World No Alcohol Day - Help starts here!
Deciding to get help for an alcohol addiction for yourself or a loved one can be scary, but it can be one of the best decisions of your life to start your journey to recovery and restore hope.
World No Alcohol Day is observed on 2 October this year and aims to highlight the risks of alcohol consumption. People and organisations across the world are raising awareness on alcohol addiction and celebrating the benefits of recovery. Many people do not have a problem with alcohol and consume it recreationally. Worldwide, however, 3 million deaths every year result from harmful use of alcohol, according to the World Health Organisation.
Dr Mumtaz Abbas is a specialist family physician and works at the Bishop Lavis Community Day Centre. Dr Abbas says alcohol addiction not only affects the health systems, but families in our communities. “We encounter people daily who struggle with alcoholism, and this leads to domestic violence in the home, as well as crime and loss of employment. Often the people that we encounter, who have a problem with alcohol, also have a problem with other drugs as well. Alcohol consumption also has a causal relationship with mental and behavioral problems, other non-communicable conditions and injuries which has a negative impact on our health system. It also causes death and disability, which results in significant social and economic losses to people in our community and results in more people accessing the health care system and more people requiring social assistance.”
Research by WHO indicates that alcohol consumption causes death and disability relatively early in life. In people aged 20–39 years, approximately 13.5% of total deaths are attributable to alcohol. The harmful use of alcohol can also result in harm to other people, such as family members, friends, co-workers and strangers. Alcohol addiction is serious, and symptoms should not be ignored. Dr Abbas shares some of the signs that a loved one needs support: “There are a number of signs that someone may be struggling with alcohol addiction. These signs include physical signs such as: sweating, tremors, feeling tired due to inability to sleep, hallucinations, restlessness, anxiety and seizures.”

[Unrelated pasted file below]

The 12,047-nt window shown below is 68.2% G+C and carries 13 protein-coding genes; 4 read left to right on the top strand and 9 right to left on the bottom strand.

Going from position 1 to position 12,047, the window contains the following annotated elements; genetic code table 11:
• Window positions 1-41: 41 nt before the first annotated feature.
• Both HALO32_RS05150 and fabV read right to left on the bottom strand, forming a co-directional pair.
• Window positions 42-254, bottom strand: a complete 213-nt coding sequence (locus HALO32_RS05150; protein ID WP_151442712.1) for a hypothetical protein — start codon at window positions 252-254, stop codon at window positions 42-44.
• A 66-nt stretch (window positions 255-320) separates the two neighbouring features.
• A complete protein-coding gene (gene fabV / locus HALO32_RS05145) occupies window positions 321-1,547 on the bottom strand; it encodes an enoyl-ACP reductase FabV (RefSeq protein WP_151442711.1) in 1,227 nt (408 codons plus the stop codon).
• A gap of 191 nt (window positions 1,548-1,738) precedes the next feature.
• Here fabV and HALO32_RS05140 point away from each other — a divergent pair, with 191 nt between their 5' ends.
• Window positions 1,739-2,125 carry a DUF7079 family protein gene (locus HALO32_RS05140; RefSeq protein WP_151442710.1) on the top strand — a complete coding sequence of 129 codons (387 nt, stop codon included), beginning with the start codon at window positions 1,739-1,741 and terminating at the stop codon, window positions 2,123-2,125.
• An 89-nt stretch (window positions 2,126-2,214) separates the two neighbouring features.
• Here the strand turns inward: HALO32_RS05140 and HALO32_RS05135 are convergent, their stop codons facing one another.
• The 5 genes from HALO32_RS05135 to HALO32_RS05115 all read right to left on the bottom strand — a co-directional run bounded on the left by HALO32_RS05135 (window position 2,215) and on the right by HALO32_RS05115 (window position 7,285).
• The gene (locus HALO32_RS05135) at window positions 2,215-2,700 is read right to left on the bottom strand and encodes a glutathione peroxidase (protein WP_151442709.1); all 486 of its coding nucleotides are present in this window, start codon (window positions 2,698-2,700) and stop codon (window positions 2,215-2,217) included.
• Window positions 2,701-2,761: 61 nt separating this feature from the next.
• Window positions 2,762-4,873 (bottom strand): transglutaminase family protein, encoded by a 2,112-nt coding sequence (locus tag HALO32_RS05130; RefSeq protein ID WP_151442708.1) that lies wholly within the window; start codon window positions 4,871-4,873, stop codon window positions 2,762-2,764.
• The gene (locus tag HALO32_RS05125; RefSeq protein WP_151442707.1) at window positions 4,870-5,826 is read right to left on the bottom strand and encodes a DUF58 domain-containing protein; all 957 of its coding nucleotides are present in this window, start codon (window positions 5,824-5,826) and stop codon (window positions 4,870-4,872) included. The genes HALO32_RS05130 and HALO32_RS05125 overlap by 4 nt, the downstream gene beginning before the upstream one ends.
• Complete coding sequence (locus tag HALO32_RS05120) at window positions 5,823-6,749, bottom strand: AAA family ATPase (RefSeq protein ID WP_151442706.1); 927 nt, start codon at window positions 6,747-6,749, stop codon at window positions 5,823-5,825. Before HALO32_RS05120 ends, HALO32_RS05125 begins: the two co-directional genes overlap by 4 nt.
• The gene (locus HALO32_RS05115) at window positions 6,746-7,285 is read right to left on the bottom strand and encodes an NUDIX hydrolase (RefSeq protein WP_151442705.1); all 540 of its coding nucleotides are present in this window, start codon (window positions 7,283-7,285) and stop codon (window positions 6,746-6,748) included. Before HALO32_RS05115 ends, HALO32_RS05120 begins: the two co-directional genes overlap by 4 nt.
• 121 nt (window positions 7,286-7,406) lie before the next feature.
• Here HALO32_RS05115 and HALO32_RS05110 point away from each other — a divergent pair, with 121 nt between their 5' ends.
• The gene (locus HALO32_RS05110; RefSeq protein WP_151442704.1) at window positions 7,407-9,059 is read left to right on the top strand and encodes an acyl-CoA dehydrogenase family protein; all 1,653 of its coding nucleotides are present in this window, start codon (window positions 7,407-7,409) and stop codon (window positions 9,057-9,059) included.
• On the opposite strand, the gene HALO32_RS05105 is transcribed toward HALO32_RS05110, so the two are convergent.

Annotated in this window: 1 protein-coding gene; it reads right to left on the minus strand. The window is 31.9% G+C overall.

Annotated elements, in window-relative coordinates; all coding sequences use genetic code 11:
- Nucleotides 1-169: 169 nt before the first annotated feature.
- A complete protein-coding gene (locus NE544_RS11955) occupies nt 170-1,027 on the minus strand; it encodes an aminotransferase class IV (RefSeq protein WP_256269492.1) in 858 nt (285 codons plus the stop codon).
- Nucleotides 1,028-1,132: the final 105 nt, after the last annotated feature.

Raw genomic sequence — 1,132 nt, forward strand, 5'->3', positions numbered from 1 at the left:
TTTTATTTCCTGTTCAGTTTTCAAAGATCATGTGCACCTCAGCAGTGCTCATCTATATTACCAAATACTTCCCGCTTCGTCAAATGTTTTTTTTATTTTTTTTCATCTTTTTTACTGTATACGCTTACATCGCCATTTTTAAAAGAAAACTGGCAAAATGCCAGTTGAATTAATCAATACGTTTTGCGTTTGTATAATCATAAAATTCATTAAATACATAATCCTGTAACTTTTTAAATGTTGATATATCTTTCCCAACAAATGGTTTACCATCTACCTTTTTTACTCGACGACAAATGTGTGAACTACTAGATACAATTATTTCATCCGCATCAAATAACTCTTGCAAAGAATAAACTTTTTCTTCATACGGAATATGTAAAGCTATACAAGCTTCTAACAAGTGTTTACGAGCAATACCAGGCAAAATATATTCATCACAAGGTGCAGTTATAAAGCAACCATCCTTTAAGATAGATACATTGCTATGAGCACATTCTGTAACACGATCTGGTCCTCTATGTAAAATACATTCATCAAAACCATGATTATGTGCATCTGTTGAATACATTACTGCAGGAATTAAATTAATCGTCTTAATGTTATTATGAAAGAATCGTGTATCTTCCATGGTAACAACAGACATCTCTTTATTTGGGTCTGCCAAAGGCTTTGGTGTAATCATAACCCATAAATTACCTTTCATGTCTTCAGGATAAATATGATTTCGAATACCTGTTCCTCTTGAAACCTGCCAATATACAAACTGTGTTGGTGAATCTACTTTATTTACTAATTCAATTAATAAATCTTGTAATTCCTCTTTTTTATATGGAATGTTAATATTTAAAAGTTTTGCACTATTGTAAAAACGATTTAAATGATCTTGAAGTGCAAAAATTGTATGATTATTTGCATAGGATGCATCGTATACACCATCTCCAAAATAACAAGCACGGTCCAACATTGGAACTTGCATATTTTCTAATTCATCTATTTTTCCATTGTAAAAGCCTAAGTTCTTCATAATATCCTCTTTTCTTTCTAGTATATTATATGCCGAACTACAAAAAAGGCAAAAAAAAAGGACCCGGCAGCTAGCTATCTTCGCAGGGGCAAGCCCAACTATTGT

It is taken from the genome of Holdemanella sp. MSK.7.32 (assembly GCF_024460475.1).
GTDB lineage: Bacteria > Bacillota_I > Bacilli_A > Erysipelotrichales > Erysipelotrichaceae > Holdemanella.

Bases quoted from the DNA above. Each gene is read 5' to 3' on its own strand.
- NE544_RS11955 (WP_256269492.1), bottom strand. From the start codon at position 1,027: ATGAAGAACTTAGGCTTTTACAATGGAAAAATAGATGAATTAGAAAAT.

Other warning signs may include:
- Changes in appetite or sleep patterns.
- Sudden weight loss or weight gain.
- Deterioration of physical appearance and personal grooming habits.
- Unusual smells on breath, body or clothing.
- Tremors, slurred speech, or impaired co-ordination.
- Drop in attendance and performance at work or school
Drinking alcohol is associated with a risk of developing major noncommunicable diseases such as liver cirrhosis, some cancers and cardiovascular diseases. “Alcohol can cause high blood pressure increasing your risk of heart attacks and strokes. It can also cause liver disease and cancers,” says Dr Abbas.
At the same time, alcohol consumption by an expectant mother may cause fetal alcohol syndrome (FAS) and pre-term birth complications. Dr Abbas explains: “Alcohol consumption in pregnancy can cause abnormalities in the unborn baby and is most harmful in the first three months of pregnancy but can cause harm to the baby throughout pregnancy.”
Dr Abbas says safe and confidential help is available for you and your loved ones. If you or anyone you know is struggling with addition to alcohol or drugs, help starts here. You can start your journey to recovery by visiting your local clinic for support. A healthcare worker can connect you to support groups or facilities.